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House lawmakers advance bills targeting early release from prison — and more

The Louisiana State House in Baton Rouge
Kezia Setyawan
The Louisiana State House in Baton Rouge on April 5, 2022.

A group of bills that target early release for prisoners by significantly cutting down parole and reduced sentences passed Louisiana’s House on Friday — the fifth day of Gov. Jeff Landry’s special session on crime. The bills head next to the Senate.

The proposals threaten to undo many of the bipartisan criminal justice reforms passed in 2017 under former Democratic Gov. John Bel Edwards. In some cases, the proposals could make Louisiana’s criminal justice system stricter than it was before reforms.

The bills include three introduced by Rep. Debbie Villio, R-Kenner and chairwoman of the House Criminal Justice Committee, that would make it harder for people in prison to be released early.

Villio’s first proposal would get rid of parole for almost all offenders, with exceptions for juveniles who receive life sentences. And her second bill would require people in prison to serve at least 85% of their sentence before they can be released early for good behavior — an increase from the current 35% minimum.

Both bills would take effect on Aug. 1 and would mean that more offenders would serve their full sentences — or a greater portion of their sentences — which Villio says will create more certainty and slow the state’s “revolving door” of people who are released from prison but return after committing other crimes.

“Under our current system, a judge that wants an offender to serve two years has to impose an eight year sentence for some crimes,” she said in a House committee on Wednesday. “It is both the swiftness of punishment and the certainty of that punishment that is the most effective deterrent.”

But opponents argue the bills won’t prevent crime. And they say eliminating parole and cutting down on reduced sentences prisoners can earn for good behavior — what’s known as “good time” — will eliminate an incentive for people in prison to follow the rules and participate in rehabilitation programs.

“When you eliminate parole, you're taking hope from folks who have been incarcerated,” Rep. Ed Larvadain, D-Alexandria, said on Friday. “If you take the hope of ever getting out, you're going to have more chaos in these prisons.”

House Bill 11, Villio’s third parole proposal, also passed the full House on Friday. It seeks to expand penalties for individuals who violate the terms of their parole.

House lawmakers advance other tough-on-crime bills

Another controversial proposal to pass the House this week would expand execution methods to include electrocution and nitrogen hypoxia. The death penalty is legal in Louisiana, but the state has not executed anyone since 2010, when Gerald Bordelon was voluntarily put to death for the murder of his stepdaughter.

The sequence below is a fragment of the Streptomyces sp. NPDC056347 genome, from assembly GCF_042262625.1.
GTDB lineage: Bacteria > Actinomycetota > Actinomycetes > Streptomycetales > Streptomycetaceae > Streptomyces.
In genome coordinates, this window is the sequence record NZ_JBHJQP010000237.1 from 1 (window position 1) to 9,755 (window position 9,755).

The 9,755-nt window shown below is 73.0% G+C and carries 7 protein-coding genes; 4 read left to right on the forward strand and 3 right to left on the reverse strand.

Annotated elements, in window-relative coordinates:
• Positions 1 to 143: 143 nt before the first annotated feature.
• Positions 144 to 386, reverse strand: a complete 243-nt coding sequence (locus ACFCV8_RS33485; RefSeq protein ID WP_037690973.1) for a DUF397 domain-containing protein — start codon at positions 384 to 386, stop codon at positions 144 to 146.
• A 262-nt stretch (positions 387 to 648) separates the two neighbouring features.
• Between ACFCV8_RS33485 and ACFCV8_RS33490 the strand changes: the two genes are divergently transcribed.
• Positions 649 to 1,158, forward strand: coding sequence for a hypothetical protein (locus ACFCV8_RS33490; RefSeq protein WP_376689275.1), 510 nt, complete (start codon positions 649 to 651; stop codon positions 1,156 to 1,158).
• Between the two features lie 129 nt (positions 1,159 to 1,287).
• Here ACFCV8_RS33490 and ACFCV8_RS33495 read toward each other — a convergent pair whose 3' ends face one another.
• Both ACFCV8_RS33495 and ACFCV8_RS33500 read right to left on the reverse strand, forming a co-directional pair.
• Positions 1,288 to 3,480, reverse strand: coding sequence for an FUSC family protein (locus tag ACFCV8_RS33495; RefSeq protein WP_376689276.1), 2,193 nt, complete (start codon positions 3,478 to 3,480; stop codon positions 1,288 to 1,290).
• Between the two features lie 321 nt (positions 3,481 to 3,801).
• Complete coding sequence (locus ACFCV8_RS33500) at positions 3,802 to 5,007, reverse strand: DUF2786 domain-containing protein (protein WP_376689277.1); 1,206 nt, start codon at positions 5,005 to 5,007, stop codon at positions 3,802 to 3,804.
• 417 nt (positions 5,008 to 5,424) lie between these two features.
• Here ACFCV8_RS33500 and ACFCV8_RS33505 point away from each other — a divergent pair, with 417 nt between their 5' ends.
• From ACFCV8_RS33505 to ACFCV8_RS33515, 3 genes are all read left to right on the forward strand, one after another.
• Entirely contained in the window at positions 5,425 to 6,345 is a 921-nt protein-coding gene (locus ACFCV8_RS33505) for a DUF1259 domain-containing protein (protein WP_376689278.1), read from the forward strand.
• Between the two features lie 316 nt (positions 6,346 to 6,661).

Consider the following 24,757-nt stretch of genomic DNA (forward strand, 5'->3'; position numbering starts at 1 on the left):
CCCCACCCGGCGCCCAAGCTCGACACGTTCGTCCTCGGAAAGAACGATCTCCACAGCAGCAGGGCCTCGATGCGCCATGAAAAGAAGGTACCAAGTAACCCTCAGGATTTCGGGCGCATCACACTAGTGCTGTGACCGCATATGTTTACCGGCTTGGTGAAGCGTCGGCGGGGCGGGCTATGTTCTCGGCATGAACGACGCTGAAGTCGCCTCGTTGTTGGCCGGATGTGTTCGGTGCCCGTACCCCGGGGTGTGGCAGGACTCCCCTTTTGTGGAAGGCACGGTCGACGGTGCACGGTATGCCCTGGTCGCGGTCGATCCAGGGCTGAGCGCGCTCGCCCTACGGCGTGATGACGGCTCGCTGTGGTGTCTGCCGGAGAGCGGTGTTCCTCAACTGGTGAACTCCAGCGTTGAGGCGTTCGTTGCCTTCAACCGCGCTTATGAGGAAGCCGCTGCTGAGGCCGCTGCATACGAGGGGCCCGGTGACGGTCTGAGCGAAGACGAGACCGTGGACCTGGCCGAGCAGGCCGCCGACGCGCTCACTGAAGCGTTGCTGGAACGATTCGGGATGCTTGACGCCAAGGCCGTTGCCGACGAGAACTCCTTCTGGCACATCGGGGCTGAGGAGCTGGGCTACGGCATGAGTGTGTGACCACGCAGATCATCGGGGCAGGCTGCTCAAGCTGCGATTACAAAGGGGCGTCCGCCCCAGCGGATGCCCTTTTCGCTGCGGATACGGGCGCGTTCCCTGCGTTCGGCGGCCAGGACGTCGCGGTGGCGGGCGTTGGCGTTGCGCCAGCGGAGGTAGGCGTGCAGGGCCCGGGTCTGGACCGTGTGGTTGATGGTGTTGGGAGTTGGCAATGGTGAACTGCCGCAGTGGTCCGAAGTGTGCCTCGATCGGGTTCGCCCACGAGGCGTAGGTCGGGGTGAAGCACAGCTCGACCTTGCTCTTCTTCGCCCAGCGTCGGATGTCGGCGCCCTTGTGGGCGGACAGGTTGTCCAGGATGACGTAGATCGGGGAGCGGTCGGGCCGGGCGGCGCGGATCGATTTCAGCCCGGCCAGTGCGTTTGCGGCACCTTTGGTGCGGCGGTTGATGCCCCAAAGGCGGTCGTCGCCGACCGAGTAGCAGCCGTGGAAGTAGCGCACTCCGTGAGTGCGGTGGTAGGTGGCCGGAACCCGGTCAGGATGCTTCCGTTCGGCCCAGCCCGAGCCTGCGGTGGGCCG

Other bills to advance this week would make juvenile criminal records public if the person is accused of a violent crime and add the illegal use of weapons or “dangerous instrumentalities,” like guns, to the state’s list of violent crimes.

House lawmakers also approved a bill that would increase the penalty for carjacking from a minimum two-year sentence to five years. The bill, which was brought by Rep. Laurie Schlegel, R-Metairie, would also double the minimum sentence to 20 years if a carjacking results in an injury.

“These are violent and very traumatic crimes to victims,” Schlegel said in a House committee earlier this week.

Another of Schlegel’s bills to also pass the full House would set a minimum 25-year sentence without parole or probation for distributing fentanyl to minors where there is “reasonable appeal to a minor” based on the drug’s shape, color, taste or packaging.

Both of her bills, along with the others approved by House lawmakers, will go next to the Senate.

Criminal justice, concealed carry bills in the Senate

In the Senate, lawmakers passed a bill that would make 17-year-olds adults in the criminal justice system, reversing the Raise the Age Act signed in 2017 by Edwards.

The Senate also approved another bill that would allow anyone in Louisiana 18 years and older to carry a concealed gun without a permit. The New Orleans Police Department opposes the proposal, which does not require training for members of the public to conceal carry.

“Permits ensure that certain core public safety standards are maintained,” said Lawrence Dupree, chief deputy of the NOPD.

Landry, who had a contentious relationship with New Orleans as attorney general, has singled out crime in the city as one of his top issues to address. New Orleans Mayor LaToya Cantrell, however, said in a statement that New Orleans has been “trending in the right direction." She also expressed concern that the bills in this session will not address the root issues of crime, like education and mental health.

Other concealed carry bills have come up in the Legislature frequently in recent years but either were vetoed by Edwards or rejected in legislative committees.

On Monday, Landry gave a resounding endorsement of the bill, telling lawmakers that they now have a governor who will sign permitless concealed carry into law.

All of those bills head next to the House. The special session must end by March 6, but could wrap sooner.

Molly Ryan is a political reporter and covers state politics from the Louisiana Capitol.